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The rapper from the Catalan city of Lleida, Pablo Hasél, has denounced the court actions he has faced over the last few weeks - leaving him with new convictions - and has said that the sentences he is accumulating show that the state wants to "punish him in an exemplary way for so many years of struggle from music and the streets". Hasél's lawyer has requested the suspension of his imprisonment, which could be ordered by a judge due to the Spanish Supreme Court's rejection of an appeal against a second conviction for songs lyrics and social media statements which "glorify terrorism".

If Spain's National Audience judge orders him to go to prison, Hasél has said he will not show up voluntarily. But neither will he go into exile, he said, nor ask for a pardon, as he does not regret the tweets for which he was convicted which, he says, "denounced and fought against injustices." A platform calling for his release, Llibertat Pablo Hasél, is organizing rallies of support for the musician across the Spanish state on July 4th.

"Jail isn't the end of anything, it's another trench from which I can fight and contribute" raps Pablo Hasél, in his song 'Me quedo aqui'.

On June 8th, the Supreme Court dismissed the rapper's appeals against a sentence of 9 months and one day of imprisonment for glorifying terrorism "with the aggravating circumstance of recidivism" and for insults and slander to the Spanish crown as well as Spanish police and security forces. Hasél was convicted of including in his social media profile comments, in the form of tweets, that incorporated videos which the court asserts incited violence, with comments that "glorified" and "harassed" the monarchy and other Spanish institutions.

This was his second conviction for glorifying terrorism, as in 2014 he had been sentenced to two years' prison for some of his song lyrics. According to the ruling, Hasel's lyrics "praise the actions and members" of former terrorist groups such as the GRAPO, ETA and Terra Lliure, as well as "justifying their existence." In addition, it asserted that Hasel was calling for the return of these groups and presented their members as victims of democracy. This first sentence was ratified by the Supreme Court in 2015, but sentencing court then agreed to suspend entry into jail in 2019, on the condition that Hasél did not re-offend for three years.

Now, Hasél's lawyer has asked for the same approach to be taken for the second conviction for glorifying terrorism. As the rapper from Lleida explained this Friday, the judge has not yet ruled. If he is finally ordered to jail for a second offence, Hasél says that he won't try and leave the country, but neither will be present himself at the prison to say "good morning" - implying that he will wait for the security forces to come get him. He will not go into exile, he said, because he believes prison "is another front for the fight, from which my struggle may end as more costly to the state than if I were in exile." If in the end, however, "they conquer my freedom, it will be for solidarity." “I did it, I'm doing it now and I will do it again,” he concluded.

Hasél made these statements at a press conference this Friday in Lleida, accompanied by about fifteen supporters. At this event it was announced that demonstrations have been called for July 4th, "or sooner if they arrest him," in cities including Lleida, Barcelona and Madrid.

Mallorcan rapper Valtònyc, convicted on similar charges related to his own song lyrics, was ordered to jail to begin a prison sentence in 2018. Instead, he sought exile in Belgium, from where he has been successfully resisting Spain's extradition claims for two year.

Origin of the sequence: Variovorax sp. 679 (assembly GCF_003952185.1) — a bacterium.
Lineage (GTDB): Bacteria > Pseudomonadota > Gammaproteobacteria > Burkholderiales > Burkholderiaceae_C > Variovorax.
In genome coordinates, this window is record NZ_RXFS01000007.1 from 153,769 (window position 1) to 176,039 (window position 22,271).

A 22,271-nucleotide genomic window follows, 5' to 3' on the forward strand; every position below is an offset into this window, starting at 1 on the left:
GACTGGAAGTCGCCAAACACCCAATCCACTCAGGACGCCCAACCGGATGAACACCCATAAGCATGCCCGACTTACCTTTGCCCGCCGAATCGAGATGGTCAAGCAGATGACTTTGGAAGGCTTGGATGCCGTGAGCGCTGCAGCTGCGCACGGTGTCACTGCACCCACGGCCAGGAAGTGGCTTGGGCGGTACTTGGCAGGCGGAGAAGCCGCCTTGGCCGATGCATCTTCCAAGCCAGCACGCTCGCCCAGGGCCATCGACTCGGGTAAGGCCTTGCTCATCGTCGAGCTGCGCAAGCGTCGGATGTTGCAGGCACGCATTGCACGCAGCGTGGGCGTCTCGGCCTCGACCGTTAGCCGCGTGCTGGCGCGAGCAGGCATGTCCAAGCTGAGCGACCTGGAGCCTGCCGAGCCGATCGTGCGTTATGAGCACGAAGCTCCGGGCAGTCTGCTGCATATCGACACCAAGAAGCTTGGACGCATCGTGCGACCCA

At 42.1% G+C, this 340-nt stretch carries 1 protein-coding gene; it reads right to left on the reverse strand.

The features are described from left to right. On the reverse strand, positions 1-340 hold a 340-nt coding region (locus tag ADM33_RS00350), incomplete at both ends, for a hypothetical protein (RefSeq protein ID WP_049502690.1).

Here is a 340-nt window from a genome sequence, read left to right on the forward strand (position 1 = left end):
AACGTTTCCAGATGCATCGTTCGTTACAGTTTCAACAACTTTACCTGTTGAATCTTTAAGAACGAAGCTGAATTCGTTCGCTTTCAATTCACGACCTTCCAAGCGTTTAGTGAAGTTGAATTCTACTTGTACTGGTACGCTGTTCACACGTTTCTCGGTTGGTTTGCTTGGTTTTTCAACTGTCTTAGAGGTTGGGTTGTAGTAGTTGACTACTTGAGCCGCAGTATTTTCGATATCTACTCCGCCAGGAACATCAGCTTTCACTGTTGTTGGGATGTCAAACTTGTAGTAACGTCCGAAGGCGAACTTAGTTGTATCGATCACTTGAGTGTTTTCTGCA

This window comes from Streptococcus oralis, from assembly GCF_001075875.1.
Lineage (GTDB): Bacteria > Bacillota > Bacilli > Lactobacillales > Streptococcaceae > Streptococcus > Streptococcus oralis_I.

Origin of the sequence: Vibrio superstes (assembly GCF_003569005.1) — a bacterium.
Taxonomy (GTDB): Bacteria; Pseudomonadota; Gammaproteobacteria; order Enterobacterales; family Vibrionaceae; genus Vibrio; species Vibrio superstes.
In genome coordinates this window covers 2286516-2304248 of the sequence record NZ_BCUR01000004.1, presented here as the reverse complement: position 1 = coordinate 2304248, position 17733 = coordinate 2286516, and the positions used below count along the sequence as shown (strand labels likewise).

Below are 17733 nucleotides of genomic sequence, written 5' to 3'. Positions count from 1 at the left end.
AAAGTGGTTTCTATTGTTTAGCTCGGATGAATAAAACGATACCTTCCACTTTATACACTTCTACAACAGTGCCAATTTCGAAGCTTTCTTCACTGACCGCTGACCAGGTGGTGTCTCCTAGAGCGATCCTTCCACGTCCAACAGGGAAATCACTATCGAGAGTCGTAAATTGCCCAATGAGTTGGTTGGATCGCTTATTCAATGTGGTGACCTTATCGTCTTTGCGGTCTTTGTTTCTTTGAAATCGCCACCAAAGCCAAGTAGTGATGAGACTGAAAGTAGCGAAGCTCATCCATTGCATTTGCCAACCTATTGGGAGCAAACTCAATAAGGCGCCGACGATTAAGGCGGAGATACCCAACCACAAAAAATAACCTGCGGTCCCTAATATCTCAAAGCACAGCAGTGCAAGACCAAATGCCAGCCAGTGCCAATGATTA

Further convictions

In addition to the two final sentences for glorification of terrorism, Pablo Hasél was sentenced on June 4th by a criminal court in Lleida to six months' prison for assaulting a television journalist during a sit-in at the University of Lleida in 2016. According to the judge, it was proved that Hasél pushed, insulted and sprayed the journalist with a cleaning liquid and for this reason, in addition to the prison sentence, he was ordered to compensate the victim with a payment of 12,150 euros. The judge, however, ruled out imposing a restraining order on Hasél, as he "now" posed no danger to the victim.

The sentence also convicted the rapper and three other defendants of a crime of coercion and imposed a fine of 5,400 euros on each for preventing journalists from recording, by covering their cameras with hands or clothes, insulting them, and preventing them from entering to the office.

In addition, on June 15th, another criminal court in Lleida sentenced Hasél to two and a half years in prison and a fine of 2,400 euros for assaulting a man who testified in the case of an alleged assault by a police officer on a minor in 2017, in which the agent was acquitted. According to the complainant, Hasél kicked him and threatened him while accusing him of “false testimony” in the trial held weeks earlier. However, the rapper stated that this man was waiting for him and confronted him.

Hasél confirms that he has appealed against both of these convictions.

Pending trials

Pablo Hasél has two further pending trials. One of them for writing a tweet expressing his wish that Betis football club's plane would crash because the Ukrainian player Roman Zozulya, whom Hasel accuses of being a "neo-Nazi", was traveling on it. “If it weren’t for the fact that the pilots and flight attendants would die, I'd want the Betis plane to crash,” he wrote.

The other trial which he awaits is for incidents during a protest in Lleida against the arrest of Carles Puigdemont in Germany on March 25th, 2018. He is accused of public disorder and assault on agents of authority.

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